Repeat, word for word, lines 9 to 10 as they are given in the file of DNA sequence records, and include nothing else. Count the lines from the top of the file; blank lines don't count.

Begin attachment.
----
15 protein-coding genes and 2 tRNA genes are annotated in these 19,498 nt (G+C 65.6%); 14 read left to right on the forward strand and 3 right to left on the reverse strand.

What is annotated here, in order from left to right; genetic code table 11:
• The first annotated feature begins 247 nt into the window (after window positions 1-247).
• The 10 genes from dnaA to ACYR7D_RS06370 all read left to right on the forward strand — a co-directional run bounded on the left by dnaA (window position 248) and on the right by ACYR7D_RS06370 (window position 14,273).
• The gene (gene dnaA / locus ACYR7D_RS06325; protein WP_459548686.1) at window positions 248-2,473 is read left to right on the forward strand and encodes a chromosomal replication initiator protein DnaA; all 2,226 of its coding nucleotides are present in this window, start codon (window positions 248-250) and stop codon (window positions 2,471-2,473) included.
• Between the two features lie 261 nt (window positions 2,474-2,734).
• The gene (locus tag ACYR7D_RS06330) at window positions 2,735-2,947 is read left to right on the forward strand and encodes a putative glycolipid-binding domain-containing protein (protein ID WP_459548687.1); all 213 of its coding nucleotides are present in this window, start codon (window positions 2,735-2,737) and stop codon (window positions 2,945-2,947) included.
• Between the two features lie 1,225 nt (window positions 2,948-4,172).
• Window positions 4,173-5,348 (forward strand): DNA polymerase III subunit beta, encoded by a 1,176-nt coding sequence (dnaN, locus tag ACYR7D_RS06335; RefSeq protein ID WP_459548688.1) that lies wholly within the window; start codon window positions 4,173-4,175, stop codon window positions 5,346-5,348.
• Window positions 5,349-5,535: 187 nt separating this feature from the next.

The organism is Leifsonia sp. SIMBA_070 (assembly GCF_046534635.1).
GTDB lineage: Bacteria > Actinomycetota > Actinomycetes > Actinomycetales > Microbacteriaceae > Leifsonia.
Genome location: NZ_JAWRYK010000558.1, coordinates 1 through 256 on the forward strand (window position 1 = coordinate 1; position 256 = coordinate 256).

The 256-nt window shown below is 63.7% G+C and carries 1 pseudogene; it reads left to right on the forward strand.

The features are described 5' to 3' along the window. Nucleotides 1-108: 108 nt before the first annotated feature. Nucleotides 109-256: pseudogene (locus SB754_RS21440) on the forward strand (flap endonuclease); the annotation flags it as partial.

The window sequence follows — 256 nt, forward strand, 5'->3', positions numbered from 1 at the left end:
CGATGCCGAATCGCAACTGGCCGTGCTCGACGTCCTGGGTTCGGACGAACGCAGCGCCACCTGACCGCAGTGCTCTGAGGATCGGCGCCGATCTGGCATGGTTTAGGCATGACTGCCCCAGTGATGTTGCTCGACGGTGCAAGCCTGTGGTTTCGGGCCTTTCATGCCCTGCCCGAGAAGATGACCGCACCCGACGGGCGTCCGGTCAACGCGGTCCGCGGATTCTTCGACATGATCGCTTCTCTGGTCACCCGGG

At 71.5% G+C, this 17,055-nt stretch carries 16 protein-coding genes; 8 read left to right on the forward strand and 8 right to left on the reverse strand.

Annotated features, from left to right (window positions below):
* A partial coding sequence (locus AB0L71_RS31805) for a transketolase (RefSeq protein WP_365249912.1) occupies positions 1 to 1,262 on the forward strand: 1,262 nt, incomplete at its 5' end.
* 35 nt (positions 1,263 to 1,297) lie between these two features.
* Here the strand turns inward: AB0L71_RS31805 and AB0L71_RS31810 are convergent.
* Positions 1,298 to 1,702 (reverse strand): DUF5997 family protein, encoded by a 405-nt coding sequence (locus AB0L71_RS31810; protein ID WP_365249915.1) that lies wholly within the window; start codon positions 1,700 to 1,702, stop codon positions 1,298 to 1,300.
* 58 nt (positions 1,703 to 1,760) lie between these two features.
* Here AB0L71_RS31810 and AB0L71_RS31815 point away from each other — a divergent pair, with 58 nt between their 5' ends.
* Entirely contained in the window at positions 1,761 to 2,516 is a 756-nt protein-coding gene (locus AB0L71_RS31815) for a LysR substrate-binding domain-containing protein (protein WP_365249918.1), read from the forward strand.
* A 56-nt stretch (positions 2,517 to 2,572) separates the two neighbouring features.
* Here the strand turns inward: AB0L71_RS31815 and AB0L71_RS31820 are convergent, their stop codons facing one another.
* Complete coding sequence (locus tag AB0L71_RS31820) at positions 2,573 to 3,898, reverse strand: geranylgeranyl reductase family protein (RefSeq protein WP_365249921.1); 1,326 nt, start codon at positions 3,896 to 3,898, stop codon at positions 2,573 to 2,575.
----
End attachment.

• Window positions 4,173-5,348 (forward strand): DNA polymerase III subunit beta, encoded by a 1,176-nt coding sequence (dnaN, locus tag ACYR7D_RS06335; RefSeq protein ID WP_459548688.1) that lies wholly within the window; start codon window positions 4,173-4,175, stop codon window positions 5,346-5,348.
• Window positions 5,349-5,535: 187 nt separating this feature from the next.